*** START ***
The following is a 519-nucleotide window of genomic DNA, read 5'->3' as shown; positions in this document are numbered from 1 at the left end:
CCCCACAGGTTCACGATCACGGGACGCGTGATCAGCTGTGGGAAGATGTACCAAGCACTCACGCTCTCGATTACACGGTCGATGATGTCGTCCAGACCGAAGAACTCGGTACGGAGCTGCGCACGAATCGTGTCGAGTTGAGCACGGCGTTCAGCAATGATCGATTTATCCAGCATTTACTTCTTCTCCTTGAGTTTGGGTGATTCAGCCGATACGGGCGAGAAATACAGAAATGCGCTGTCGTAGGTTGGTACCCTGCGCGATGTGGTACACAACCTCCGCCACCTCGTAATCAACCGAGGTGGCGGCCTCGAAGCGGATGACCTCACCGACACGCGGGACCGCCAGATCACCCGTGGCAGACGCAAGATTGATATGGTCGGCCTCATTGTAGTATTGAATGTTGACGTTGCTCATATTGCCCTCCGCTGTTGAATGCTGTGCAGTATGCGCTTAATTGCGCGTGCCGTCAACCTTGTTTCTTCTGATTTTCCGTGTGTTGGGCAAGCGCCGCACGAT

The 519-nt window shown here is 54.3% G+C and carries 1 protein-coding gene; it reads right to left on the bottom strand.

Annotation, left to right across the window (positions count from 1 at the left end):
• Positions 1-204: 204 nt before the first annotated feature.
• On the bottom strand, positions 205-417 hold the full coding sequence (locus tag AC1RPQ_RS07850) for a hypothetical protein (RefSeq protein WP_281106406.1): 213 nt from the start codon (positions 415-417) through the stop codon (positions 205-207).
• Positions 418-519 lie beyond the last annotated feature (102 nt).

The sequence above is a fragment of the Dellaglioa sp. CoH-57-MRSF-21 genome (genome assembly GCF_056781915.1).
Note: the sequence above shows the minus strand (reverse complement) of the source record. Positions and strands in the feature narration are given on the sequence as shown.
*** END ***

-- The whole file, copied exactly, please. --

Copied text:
The following is a 519-nucleotide window of genomic DNA, read 5'->3' as shown; positions in this document are numbered from 1 at the left end:
CCCCACAGGTTCACGATCACGGGACGCGTGATCAGCTGTGGGAAGATGTACCAAGCACTCACGCTCTCGATTACACGGTCGATGATGTCGTCCAGACCGAAGAACTCGGTACGGAGCTGCGCACGAATCGTGTCGAGTTGAGCACGGCGTTCAGCAATGATCGATTTATCCAGCATTTACTTCTTCTCCTTGAGTTTGGGTGATTCAGCCGATACGGGCGAGAAATACAGAAATGCGCTGTCGTAGGTTGGTACCCTGCGCGATGTGGTACACAACCTCCGCCACCTCGTAATCAACCGAGGTGGCGGCCTCGAAGCGGATGACCTCACCGACACGCGGGACCGCCAGATCACCCGTGGCAGACGCAAGATTGATATGGTCGGCCTCATTGTAGTATTGAATGTTGACGTTGCTCATATTGCCCTCCGCTGTTGAATGCTGTGCAGTATGCGCTTAATTGCGCGTGCCGTCAACCTTGTTTCTTCTGATTTTCCGTGTGTTGGGCAAGCGCCGCACGAT

The 519-nt window shown here is 54.3% G+C and carries 1 protein-coding gene; it reads right to left on the bottom strand.

Annotation, left to right across the window (positions count from 1 at the left end):
• Positions 1-204: 204 nt before the first annotated feature.
• On the bottom strand, positions 205-417 hold the full coding sequence (locus tag AC1RPQ_RS07850) for a hypothetical protein (RefSeq protein WP_281106406.1): 213 nt from the start codon (positions 415-417) through the stop codon (positions 205-207).
• Positions 418-519 lie beyond the last annotated feature (102 nt).

The sequence above is a fragment of the Dellaglioa sp. CoH-57-MRSF-21 genome (genome assembly GCF_056781915.1).
Note: the sequence above shows the minus strand (reverse complement) of the source record. Positions and strands in the feature narration are given on the sequence as shown.